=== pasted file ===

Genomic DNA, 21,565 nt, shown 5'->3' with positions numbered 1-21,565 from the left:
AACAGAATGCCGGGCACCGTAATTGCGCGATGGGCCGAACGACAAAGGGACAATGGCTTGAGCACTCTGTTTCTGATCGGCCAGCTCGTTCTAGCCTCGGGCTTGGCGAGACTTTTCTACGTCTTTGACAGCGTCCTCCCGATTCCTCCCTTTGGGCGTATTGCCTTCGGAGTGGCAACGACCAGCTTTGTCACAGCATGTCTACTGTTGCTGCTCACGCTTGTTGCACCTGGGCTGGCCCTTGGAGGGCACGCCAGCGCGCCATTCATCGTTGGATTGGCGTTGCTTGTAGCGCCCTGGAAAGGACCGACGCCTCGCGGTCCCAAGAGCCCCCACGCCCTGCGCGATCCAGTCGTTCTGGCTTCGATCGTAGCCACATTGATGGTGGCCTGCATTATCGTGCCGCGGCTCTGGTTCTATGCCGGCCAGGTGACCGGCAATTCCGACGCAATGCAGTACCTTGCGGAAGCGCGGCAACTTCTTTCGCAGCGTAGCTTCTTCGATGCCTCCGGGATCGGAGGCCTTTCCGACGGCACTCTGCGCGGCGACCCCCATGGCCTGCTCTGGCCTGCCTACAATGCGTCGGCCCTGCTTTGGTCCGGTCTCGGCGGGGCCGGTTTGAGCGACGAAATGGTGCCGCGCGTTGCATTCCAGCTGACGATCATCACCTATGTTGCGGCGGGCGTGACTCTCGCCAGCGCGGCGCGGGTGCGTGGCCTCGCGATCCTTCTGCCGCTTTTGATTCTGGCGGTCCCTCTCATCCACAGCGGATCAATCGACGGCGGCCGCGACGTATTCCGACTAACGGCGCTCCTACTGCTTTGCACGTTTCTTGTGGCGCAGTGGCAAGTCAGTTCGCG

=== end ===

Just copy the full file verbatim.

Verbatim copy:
Genomic DNA, 21,565 nt, shown 5'->3' with positions numbered 1-21,565 from the left:
AACAGAATGCCGGGCACCGTAATTGCGCGATGGGCCGAACGACAAAGGGACAATGGCTTGAGCACTCTGTTTCTGATCGGCCAGCTCGTTCTAGCCTCGGGCTTGGCGAGACTTTTCTACGTCTTTGACAGCGTCCTCCCGATTCCTCCCTTTGGGCGTATTGCCTTCGGAGTGGCAACGACCAGCTTTGTCACAGCATGTCTACTGTTGCTGCTCACGCTTGTTGCACCTGGGCTGGCCCTTGGAGGGCACGCCAGCGCGCCATTCATCGTTGGATTGGCGTTGCTTGTAGCGCCCTGGAAAGGACCGACGCCTCGCGGTCCCAAGAGCCCCCACGCCCTGCGCGATCCAGTCGTTCTGGCTTCGATCGTAGCCACATTGATGGTGGCCTGCATTATCGTGCCGCGGCTCTGGTTCTATGCCGGCCAGGTGACCGGCAATTCCGACGCAATGCAGTACCTTGCGGAAGCGCGGCAACTTCTTTCGCAGCGTAGCTTCTTCGATGCCTCCGGGATCGGAGGCCTTTCCGACGGCACTCTGCGCGGCGACCCCCATGGCCTGCTCTGGCCTGCCTACAATGCGTCGGCCCTGCTTTGGTCCGGTCTCGGCGGGGCCGGTTTGAGCGACGAAATGGTGCCGCGCGTTGCATTCCAGCTGACGATCATCACCTATGTTGCGGCGGGCGTGACTCTCGCCAGCGCGGCGCGGGTGCGTGGCCTCGCGATCCTTCTGCCGCTTTTGATTCTGGCGGTCCCTCTCATCCACAGCGGATCAATCGACGGCGGCCGCGACGTATTCCGACTAACGGCGCTCCTACTGCTTTGCACGTTTCTTGTGGCGCAGTGGCAAGTCAGTTCGCG